Protect yourself by increasing your intake of magnesium in your diet and through supplements.
Binge drinking is an increasing problem in Europe. In many countries, the number of people in their late teens and early 20s being treated for alcohol-related illnesses is growing.
Medically, alcoholism is recognized as a form of metabolic disorder with clinical features that include lack of control over drinking, constant craving for alcohol and physical dependence on alcohol. Experimental and epidemiological studies have found that certain genetic factors can help determine if an individual has an unusually high vulnerability to develop alcoholism. Further research also establishes that alcoholism is not only characterized by a single gene inheritance, but is influenced by multiple genes. Environmental factors also influence a person’s susceptibility to become an alcoholic .
The earliest account of magnesium deficiency in alcoholics was reported way back in 1934. In 1987, a study carried out in Finland by Mussalo-Rauhamaa H, Poikolainen K, Kärkkäinen P, Lehto J found that deficiency of magnesium is prevalent among alcoholics . Another study in the United States by Shane SR, Flink EB (1991) found a correlation between alcoholism and magnesium deficiency .
Renal magnesium wastage is the reason why most alcoholics are magnesium deficient. Alcohol acts as a magnesium diuretic leading to a vigorous increase in the urinary excretion of the mineral. Experts claim that the kidney excretes as much as 260% more magnesium within a few minutes of drinking alcohol. Habitual intake of alcohol and development of alcoholism depletes the body’s stores of magnesium. This is further exacerbated by the lack of magnesium in the regular diet.
In the later stages of alcoholism, the urinary excretion of magnesium may diminish as a physiological response to reduction of body’s stores of magnesium. Studies conducted on animals show that magnesium deficiency is aggravated due to liver damage caused by the intake of alcohol . Factors such as gastrointestinal losses with vomiting and/or diarrhea also contribute to the gradual depletion of magnesium .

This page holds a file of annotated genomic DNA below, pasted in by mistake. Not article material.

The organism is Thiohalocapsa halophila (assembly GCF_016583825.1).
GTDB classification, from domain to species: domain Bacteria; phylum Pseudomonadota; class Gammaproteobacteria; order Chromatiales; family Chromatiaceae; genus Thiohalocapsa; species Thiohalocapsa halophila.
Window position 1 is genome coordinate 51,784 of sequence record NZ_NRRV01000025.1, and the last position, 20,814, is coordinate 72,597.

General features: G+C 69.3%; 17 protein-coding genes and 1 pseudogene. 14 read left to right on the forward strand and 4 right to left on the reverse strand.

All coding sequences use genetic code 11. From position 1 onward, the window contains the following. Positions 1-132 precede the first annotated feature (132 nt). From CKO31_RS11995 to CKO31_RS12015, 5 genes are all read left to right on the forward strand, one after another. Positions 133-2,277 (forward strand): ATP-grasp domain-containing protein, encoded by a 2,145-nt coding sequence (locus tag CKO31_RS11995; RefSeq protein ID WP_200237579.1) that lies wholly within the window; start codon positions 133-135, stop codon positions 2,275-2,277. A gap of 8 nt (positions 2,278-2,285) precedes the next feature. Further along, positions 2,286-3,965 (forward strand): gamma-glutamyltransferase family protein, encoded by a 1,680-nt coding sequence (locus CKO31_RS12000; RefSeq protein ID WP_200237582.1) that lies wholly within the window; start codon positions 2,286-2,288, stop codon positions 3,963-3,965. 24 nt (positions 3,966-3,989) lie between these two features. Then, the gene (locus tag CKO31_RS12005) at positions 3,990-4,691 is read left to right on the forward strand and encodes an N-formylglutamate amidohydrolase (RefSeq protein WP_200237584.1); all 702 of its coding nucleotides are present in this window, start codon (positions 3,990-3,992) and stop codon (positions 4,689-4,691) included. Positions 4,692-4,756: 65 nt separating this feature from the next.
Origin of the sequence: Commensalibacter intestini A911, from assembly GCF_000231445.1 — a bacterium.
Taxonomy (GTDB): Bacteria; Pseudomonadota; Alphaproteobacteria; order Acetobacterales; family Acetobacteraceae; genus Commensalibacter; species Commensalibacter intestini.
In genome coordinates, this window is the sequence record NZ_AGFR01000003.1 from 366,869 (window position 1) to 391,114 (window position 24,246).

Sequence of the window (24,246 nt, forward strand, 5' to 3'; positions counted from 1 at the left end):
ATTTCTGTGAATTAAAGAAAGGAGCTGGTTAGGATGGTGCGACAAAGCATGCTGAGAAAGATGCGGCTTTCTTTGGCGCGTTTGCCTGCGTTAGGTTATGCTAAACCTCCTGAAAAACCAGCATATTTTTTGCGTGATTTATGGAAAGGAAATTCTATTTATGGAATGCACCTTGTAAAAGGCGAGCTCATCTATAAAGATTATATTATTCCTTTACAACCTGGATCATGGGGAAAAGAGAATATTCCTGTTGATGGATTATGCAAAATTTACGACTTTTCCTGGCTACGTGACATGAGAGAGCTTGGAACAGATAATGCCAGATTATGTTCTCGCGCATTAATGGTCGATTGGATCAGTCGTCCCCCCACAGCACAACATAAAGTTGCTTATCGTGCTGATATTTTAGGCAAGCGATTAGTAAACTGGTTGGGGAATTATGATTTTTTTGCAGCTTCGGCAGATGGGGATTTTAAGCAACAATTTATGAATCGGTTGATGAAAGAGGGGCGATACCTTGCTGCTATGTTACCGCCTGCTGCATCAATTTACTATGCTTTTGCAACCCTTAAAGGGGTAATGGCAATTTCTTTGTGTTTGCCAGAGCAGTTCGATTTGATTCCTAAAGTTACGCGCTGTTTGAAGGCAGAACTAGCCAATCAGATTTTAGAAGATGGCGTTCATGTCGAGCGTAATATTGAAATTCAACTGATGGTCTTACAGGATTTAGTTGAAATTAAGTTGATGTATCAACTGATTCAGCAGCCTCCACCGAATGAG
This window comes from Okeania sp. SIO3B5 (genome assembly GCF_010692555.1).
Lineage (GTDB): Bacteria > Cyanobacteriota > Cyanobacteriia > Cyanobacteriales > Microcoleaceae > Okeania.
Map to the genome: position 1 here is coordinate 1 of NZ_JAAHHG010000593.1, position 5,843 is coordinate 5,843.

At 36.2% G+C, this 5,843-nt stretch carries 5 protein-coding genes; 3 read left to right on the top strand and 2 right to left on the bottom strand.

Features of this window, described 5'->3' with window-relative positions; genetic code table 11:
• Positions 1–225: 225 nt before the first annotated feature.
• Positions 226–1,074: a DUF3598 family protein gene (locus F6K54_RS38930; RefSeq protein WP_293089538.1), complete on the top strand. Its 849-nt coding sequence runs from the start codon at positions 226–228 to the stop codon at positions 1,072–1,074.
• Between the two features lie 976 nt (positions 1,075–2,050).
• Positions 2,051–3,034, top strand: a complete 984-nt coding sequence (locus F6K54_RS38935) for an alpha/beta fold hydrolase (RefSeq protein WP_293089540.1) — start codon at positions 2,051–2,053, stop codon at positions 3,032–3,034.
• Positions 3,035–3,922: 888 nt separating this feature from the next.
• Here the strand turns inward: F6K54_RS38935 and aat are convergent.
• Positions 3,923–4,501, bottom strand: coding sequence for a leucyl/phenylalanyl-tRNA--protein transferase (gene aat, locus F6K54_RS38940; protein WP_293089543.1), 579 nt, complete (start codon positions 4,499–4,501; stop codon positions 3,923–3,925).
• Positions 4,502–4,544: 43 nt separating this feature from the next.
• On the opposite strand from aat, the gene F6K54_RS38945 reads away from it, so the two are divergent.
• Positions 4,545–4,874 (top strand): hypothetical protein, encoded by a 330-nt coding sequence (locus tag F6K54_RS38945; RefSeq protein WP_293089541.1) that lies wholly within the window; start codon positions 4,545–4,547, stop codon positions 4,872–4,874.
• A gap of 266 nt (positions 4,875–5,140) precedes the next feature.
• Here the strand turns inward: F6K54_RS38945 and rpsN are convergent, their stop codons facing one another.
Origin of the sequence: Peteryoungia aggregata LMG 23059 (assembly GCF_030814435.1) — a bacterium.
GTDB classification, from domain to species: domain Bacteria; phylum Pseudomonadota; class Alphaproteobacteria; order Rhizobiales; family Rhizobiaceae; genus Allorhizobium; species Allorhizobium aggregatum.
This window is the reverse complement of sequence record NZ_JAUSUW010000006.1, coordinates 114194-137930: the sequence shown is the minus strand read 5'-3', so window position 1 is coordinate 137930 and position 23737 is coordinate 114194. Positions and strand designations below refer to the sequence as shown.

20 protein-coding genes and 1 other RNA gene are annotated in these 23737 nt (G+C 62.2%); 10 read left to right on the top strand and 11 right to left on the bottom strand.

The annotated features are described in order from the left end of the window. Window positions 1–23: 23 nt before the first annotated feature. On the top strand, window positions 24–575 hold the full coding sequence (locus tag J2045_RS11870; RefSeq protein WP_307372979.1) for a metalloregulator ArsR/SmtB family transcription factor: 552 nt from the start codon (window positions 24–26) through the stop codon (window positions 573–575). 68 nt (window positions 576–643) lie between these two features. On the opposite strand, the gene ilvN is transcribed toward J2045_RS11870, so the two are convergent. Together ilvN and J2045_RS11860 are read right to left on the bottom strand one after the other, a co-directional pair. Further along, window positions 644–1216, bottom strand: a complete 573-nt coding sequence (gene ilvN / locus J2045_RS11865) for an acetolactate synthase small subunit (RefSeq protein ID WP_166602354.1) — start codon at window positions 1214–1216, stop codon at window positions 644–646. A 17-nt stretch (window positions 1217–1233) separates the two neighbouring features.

Depleted magnesium stores impact the brain, skeletal muscles and liver as well as the heart. Loss of magnesium also significantly affects protein synthesis, energy production, cell function and other equally important functions of other organs in the body. Magnesium deficiency prevalent in chronic alcoholism may also contribute to cardiovascular diseases and osteoporosis. Magnesium loss is also seen as a predisposing factor for the development of alcohol-induced pathologies such as cardiomyopathy, sarcopaenia, brain stroke and cirrhosis.
Depressive symptoms common among alcoholics, especially during the withdrawal period can also be attributed to magnesium deficiency . Magnesium regulates the calcium ion stream towards the neuronal calcium channels. This provides assistance in helping regulate the production of neuronal nitric oxide. If a magnesium deficiency is present, the neuronal requirements are no longer met, thereby resulting in neuronal damage, which manifests itself in the form of depression. In fact, rapid and promising results were observed in the administration of magnesium among people suffering from depression .
As a number of manifestations of alcoholism result from magnesium deficiency, treatment of alcoholic patients with magnesium can have many therapeutic benefits.
Magnesium can be used to efficiently and effectively diminish the depressive symptoms common among alcoholics during and after the withdrawal period.
Magnesium supplementation may assist in the normalization of high enzyme activities as well as clinically significant parameters among alcoholics. In a Norwegian study chronic alcoholics were administered with magnesium supplementation for six weeks. This resulted in a significant decrease in the abnormally elevated activities of the three enzymes related to liver function: aspartate-aminotransferase (S-AST), gamma-glutamyltransferase (S-GGT) and alanine-aminotransferase (S-ALT). A considerable increase in strength in handgrip muscles of the participants was also observed. 
Through long-term magnesium supplementation, a reformed alcoholic person may even be able to restore liver function as well as other possible impairments associated with excessive drinking.
Some studies even point to magnesium administration as a preventive measure to forestall or minimize the deleterious effects of chronic use of alcohol or to prevent the development of cancer than can occur in this setting. 
Chronic alcohol consumption can constrict arteries in the brain and lead to neurological deficit (Thomson et al. 1988). Daily supplementation with 500-1500 mg of magnesium could help keep cerebral blood vessels open by blocking excess infiltration of calcium into endothelial cells 
If you regularly intake alcohol, protect yourself against magnesium deficiency. Make magnesium supplements like Mag365 a regular part of your diet.
Consequences of alcoholism are long lasting, make sure you enroll with AA (www.aa-europe.net/) or some other counseling group to help you kick the habit.